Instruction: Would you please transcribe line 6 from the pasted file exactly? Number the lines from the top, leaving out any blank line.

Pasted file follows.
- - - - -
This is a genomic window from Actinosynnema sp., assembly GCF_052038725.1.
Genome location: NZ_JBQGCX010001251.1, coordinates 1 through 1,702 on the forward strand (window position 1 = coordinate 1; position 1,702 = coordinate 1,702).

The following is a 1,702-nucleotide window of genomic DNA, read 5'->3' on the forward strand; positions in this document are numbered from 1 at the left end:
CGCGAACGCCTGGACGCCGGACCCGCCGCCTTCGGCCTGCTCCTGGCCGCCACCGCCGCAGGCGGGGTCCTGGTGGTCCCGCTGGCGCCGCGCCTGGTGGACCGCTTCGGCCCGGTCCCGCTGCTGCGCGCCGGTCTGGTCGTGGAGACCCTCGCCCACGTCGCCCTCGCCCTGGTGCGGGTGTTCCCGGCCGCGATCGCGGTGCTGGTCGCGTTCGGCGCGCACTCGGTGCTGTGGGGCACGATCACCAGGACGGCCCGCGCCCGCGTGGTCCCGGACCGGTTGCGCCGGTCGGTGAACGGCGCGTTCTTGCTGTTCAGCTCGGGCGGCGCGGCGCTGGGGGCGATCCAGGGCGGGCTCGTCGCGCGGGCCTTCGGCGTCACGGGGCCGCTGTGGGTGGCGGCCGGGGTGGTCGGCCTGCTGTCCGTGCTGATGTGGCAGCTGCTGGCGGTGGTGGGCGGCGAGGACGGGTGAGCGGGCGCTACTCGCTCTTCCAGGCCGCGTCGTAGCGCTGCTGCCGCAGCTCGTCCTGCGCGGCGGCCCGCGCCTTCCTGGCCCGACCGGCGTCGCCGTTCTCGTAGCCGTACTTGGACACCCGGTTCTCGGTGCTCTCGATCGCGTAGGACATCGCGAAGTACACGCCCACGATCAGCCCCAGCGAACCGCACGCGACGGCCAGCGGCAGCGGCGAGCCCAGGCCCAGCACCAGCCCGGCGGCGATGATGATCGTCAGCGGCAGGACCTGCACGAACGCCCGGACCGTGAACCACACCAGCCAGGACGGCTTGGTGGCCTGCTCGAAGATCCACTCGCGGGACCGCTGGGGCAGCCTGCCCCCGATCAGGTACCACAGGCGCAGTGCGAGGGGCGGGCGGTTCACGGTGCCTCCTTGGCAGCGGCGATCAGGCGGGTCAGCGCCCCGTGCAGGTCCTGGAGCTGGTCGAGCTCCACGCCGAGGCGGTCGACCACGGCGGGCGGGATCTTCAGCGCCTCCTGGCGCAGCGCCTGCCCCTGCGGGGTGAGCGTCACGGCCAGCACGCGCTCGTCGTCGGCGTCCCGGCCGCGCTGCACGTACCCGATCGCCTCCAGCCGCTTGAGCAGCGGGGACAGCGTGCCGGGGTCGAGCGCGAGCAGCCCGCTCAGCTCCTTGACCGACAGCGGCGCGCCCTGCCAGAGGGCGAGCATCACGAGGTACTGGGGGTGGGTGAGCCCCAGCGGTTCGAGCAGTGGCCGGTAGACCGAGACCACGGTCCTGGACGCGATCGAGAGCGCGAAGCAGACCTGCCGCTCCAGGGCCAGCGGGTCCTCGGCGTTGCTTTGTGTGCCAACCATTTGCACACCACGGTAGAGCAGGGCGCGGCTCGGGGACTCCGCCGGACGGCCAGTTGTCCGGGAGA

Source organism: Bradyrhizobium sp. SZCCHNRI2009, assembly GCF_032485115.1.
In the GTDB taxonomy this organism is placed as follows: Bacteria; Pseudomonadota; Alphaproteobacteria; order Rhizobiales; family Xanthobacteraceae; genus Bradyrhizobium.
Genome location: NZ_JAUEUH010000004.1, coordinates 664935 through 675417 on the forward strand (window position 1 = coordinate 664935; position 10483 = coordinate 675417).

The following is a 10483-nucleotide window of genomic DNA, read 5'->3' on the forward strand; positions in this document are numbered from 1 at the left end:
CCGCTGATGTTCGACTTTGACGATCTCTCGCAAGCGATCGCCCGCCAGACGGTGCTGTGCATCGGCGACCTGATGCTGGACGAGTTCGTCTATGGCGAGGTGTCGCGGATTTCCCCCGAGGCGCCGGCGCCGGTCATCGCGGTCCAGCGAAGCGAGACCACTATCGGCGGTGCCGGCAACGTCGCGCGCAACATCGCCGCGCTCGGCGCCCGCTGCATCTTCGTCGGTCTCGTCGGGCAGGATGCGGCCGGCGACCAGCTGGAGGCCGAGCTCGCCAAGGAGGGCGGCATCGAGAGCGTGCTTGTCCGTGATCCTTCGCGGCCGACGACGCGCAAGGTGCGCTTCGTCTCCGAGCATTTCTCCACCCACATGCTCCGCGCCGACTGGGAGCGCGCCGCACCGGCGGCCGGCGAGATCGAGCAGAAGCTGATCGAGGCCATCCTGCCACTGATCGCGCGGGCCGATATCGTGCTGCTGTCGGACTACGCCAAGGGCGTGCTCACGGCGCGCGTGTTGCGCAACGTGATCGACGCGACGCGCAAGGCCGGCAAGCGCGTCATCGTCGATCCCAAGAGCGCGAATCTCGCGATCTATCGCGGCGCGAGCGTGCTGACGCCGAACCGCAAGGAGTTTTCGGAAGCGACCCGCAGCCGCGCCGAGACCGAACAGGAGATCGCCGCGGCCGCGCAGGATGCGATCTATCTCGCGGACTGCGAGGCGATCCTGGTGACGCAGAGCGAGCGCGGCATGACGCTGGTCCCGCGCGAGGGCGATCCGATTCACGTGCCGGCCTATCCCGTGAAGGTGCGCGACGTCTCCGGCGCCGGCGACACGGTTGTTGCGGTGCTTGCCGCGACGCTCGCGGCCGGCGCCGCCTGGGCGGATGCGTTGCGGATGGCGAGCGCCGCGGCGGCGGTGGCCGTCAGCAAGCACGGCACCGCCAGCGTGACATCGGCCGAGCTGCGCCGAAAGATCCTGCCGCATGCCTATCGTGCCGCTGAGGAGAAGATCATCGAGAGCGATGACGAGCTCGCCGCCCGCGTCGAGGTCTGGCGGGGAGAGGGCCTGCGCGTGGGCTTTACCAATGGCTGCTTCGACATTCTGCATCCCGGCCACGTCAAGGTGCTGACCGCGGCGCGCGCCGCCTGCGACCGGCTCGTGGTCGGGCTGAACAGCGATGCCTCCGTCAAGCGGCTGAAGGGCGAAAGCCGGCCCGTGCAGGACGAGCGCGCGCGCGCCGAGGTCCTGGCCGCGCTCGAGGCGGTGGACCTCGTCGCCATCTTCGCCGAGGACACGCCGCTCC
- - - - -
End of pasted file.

In the GTDB taxonomy this organism is placed as follows: Bacteria; Pseudomonadota; Alphaproteobacteria; order Rhizobiales; family Xanthobacteraceae; genus Bradyrhizobium.